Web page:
Accounting is plagued by spreadsheets. Enterprise resource planning (ERP) systems have long been an integral part of every finance organization, but they can only get you so far. Most organizations must still rely on spreadsheets and hours of rote, manual labor to fill in the gaps left by their ERP systems in order to perform the close. The main problem with spreadsheets is that people use them, and people are prone to human error. As every accountant will attest, it is very difficult to detect mistakes in spreadsheets, particularly when they have a highly compressed period of time to do it, like the financial close. These complex workflows increase the threat of incurring a material weakness under Section 404 of the Sarbanes-Oxley Act (SOX). Automation provides a highly transparent way to collect, manage, track and analyze financial data, and provides a level of control and visibility simply not available with spreadsheets as we know them.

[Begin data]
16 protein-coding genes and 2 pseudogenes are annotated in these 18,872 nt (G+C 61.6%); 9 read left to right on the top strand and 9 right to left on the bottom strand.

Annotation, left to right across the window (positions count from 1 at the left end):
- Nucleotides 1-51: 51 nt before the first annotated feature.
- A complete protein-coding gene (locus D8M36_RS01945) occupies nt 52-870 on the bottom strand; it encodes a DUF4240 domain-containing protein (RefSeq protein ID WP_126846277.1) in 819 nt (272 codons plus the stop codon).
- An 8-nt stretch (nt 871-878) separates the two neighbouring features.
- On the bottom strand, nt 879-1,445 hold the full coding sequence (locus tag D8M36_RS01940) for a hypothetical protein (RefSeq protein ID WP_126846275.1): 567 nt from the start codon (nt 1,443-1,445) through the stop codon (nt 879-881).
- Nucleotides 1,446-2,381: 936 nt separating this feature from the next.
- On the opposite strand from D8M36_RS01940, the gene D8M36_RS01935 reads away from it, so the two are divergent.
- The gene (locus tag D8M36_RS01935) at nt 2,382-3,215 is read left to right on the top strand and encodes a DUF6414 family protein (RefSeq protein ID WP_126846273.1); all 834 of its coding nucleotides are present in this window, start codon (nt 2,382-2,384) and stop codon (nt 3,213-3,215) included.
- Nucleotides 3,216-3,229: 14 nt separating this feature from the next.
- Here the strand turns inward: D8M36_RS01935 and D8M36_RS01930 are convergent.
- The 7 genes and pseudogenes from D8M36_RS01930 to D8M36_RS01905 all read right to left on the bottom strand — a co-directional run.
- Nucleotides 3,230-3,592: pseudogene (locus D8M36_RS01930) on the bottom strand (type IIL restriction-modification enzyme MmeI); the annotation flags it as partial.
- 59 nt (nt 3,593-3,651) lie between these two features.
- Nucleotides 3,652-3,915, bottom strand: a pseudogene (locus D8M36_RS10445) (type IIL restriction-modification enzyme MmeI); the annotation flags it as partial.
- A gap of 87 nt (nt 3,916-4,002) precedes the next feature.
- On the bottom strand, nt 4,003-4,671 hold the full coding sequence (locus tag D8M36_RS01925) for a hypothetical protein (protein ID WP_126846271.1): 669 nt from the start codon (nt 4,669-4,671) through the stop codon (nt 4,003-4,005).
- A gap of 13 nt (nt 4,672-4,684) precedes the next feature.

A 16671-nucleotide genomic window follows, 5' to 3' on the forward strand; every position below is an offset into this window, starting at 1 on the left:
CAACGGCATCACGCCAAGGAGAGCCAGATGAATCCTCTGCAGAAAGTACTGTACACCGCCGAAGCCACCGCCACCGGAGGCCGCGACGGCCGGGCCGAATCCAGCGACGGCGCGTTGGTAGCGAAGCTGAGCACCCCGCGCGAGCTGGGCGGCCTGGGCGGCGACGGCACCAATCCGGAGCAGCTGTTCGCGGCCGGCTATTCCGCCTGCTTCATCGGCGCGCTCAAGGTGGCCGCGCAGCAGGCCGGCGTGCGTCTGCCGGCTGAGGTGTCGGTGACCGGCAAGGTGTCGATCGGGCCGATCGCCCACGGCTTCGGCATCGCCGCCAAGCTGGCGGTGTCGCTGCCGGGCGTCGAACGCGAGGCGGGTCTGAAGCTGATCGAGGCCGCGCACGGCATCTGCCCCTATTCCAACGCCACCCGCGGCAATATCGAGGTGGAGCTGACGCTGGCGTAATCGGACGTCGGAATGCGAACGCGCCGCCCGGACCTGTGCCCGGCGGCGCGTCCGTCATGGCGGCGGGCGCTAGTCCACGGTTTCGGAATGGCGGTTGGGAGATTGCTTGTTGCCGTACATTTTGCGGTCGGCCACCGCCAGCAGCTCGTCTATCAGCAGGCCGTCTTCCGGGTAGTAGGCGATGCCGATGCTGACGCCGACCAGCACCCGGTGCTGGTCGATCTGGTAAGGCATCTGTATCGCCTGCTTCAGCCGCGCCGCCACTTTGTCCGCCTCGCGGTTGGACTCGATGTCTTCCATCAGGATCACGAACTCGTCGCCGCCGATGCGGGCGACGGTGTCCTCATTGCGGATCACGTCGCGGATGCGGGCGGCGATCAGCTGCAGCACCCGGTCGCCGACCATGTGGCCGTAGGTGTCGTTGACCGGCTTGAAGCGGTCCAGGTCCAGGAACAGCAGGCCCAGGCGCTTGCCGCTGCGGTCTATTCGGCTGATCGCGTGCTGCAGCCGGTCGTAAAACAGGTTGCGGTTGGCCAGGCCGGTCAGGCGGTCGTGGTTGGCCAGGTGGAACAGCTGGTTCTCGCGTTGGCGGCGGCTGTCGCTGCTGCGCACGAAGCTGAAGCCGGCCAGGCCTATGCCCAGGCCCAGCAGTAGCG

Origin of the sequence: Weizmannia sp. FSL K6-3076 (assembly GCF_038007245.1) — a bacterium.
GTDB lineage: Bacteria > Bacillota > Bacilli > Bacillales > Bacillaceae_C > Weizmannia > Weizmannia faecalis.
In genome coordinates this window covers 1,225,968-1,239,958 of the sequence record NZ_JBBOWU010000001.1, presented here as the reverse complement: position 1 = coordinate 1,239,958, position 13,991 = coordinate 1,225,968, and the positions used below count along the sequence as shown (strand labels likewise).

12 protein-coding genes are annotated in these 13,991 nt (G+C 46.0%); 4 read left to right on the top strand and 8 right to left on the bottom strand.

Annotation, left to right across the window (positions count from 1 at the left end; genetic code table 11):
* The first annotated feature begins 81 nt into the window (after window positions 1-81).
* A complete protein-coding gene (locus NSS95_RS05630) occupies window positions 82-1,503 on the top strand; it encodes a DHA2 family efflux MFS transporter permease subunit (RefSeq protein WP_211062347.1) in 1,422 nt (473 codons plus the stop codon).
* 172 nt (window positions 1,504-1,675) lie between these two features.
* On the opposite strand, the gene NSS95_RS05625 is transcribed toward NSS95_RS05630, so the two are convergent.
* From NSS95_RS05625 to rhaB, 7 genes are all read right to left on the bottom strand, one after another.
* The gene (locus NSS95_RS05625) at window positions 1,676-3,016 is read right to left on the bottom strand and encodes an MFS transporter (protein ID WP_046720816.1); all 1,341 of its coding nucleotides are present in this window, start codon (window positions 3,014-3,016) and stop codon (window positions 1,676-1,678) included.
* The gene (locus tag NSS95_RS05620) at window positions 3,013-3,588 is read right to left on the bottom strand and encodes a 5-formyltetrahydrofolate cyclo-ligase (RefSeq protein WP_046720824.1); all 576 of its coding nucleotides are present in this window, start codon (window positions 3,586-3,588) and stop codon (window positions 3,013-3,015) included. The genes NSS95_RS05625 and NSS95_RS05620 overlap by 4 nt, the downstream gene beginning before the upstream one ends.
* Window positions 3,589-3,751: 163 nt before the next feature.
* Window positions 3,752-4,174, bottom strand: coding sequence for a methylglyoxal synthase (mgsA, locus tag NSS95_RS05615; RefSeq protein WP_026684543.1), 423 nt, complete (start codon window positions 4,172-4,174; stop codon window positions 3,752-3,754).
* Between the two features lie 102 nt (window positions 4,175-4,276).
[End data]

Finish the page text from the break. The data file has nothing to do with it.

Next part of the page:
2. Moving at the Speed of Business
Business occurs around the clock on a daily basis, while the activities to prepare the monthly, quarterly or annual close generally happen en masse. Why is it that finance and accounting (F&A) compresses 30 days of work into a five-day timeframe? By turning big tasks into incremental ones, accountants are put in charge of their work lives and given the opportunity to assess the financial close throughout the close development lifecycle. Since continuous accounting is always on 24/7, accountants can access the data they need to close the books “today,” discerning anomalies well in advance of the actual close. They can then respond to these discrepancies at their leisure.
3. Time Freed is Time Invested
By more efficiently distributing the workload through continuous accounting, accountants are no longer restricted to a rigid period of time in which to perform their duties. An account can be reconciled immediately after the inception of the transaction, instead of putting it off to when there is a critical mass of transactions.